• Citrus fruits
  • Leafy green vegetables
  • Cruciferous vegetables
  • Bell peppers

3. Beta Carotene

Maybe some of the most promising foods that provide sun protection are those rich in beta-carotene. This includes many red, yellow, and green fruits and vegetables such as:

  • Carrots
  • Spinach
  • Tomatoes
  • Sweet potatoes
  • Watermelon 

Perhaps this is one reason we crave watermelon for hot summer days. These foods are not only rich in beta-carotene but also offer a range of other beneficial vitamins, minerals, and antioxidants.

In studies, molecules of beta carotene have been shown to directly absorb UV rays, diverting them away from the cell itself. It will take a few weeks of faithful carrot-eating before you really notice the promising effects of beta-carotene as a sunscreen alternative, though.

4. Selenium

We’re convinced — most people are low in selenium. Among its many benefits, selenium has been shown to help maintain cardiovascular and thyroid health, promote a strong immune system, and boost brain health. It can also help protect against UV rays by helping the body produce enzymes needed to repair cellular damage caused by the sun.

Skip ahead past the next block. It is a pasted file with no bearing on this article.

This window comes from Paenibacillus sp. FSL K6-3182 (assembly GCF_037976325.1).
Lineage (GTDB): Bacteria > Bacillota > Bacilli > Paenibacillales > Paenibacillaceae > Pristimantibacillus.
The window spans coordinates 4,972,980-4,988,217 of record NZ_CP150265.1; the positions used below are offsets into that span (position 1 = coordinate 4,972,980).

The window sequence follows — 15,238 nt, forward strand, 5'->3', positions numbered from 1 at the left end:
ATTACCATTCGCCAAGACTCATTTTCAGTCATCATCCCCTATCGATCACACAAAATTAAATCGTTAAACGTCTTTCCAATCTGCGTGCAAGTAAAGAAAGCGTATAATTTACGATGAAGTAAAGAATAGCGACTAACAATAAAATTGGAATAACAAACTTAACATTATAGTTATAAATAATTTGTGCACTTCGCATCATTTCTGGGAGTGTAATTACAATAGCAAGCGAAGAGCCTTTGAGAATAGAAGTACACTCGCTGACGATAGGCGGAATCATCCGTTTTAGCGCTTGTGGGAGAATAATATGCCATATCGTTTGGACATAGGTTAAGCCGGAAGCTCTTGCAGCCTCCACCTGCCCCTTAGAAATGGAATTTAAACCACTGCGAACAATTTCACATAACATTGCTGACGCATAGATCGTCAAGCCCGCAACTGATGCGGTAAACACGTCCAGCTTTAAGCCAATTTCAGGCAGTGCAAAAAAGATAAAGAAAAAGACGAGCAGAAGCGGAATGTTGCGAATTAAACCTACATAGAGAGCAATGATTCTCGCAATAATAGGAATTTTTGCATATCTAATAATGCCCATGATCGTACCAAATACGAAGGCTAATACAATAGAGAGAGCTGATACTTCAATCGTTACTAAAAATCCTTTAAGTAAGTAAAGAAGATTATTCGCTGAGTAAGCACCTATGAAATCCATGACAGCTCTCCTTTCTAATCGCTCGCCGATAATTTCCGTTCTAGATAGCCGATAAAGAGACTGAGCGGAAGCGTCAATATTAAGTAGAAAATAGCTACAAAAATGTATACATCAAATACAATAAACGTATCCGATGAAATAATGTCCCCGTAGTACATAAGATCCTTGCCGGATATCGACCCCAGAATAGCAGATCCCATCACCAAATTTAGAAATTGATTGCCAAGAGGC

Foods rich in selenium include:

  • Brazil nuts
  • Whole grains
  • Egg yolks
  • Certain mushrooms such as shiitake and button

5. Zinc

A common ingredient in mineral-based sunscreens, zinc can be used inside and outside the body to protect against sun damage. Zinc has been studied for its powerful skin benefits before — recommended for patients with rosacea, melasma, and dandruff. Topically, a zinc-based mineral sunscreen may divert excess UV rays. When supplemented internally, zinc works as an antioxidant for cellular regeneration and DNA repair, supporting recovery from sun exposure.